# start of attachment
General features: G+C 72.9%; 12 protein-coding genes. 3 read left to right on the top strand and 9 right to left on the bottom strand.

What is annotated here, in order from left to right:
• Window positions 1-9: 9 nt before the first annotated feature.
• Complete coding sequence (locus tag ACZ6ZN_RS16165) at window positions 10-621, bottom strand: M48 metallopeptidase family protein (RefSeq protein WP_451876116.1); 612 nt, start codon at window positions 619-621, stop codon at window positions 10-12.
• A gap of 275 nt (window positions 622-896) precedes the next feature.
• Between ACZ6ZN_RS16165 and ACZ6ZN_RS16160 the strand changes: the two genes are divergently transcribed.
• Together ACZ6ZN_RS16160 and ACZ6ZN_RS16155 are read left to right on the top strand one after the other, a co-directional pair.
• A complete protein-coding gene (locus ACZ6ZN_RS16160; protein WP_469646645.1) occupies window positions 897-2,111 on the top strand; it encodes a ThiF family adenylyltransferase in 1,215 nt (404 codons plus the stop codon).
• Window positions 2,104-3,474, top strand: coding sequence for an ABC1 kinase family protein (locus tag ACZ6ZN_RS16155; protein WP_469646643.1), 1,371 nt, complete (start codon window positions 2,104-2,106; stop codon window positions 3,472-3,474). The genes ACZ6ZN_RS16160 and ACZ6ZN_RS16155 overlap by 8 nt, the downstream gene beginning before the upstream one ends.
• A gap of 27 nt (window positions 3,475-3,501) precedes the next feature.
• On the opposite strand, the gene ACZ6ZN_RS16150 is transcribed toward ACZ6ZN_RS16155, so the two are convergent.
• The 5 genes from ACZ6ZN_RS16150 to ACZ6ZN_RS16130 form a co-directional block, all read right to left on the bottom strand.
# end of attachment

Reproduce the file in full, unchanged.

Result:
General features: G+C 72.9%; 12 protein-coding genes. 3 read left to right on the top strand and 9 right to left on the bottom strand.

What is annotated here, in order from left to right:
• Window positions 1-9: 9 nt before the first annotated feature.
• Complete coding sequence (locus tag ACZ6ZN_RS16165) at window positions 10-621, bottom strand: M48 metallopeptidase family protein (RefSeq protein WP_451876116.1); 612 nt, start codon at window positions 619-621, stop codon at window positions 10-12.
• A gap of 275 nt (window positions 622-896) precedes the next feature.
• Between ACZ6ZN_RS16165 and ACZ6ZN_RS16160 the strand changes: the two genes are divergently transcribed.
• Together ACZ6ZN_RS16160 and ACZ6ZN_RS16155 are read left to right on the top strand one after the other, a co-directional pair.
• A complete protein-coding gene (locus ACZ6ZN_RS16160; protein WP_469646645.1) occupies window positions 897-2,111 on the top strand; it encodes a ThiF family adenylyltransferase in 1,215 nt (404 codons plus the stop codon).
• Window positions 2,104-3,474, top strand: coding sequence for an ABC1 kinase family protein (locus tag ACZ6ZN_RS16155; protein WP_469646643.1), 1,371 nt, complete (start codon window positions 2,104-2,106; stop codon window positions 3,472-3,474). The genes ACZ6ZN_RS16160 and ACZ6ZN_RS16155 overlap by 8 nt, the downstream gene beginning before the upstream one ends.
• A gap of 27 nt (window positions 3,475-3,501) precedes the next feature.
• On the opposite strand, the gene ACZ6ZN_RS16150 is transcribed toward ACZ6ZN_RS16155, so the two are convergent.
• The 5 genes from ACZ6ZN_RS16150 to ACZ6ZN_RS16130 form a co-directional block, all read right to left on the bottom strand.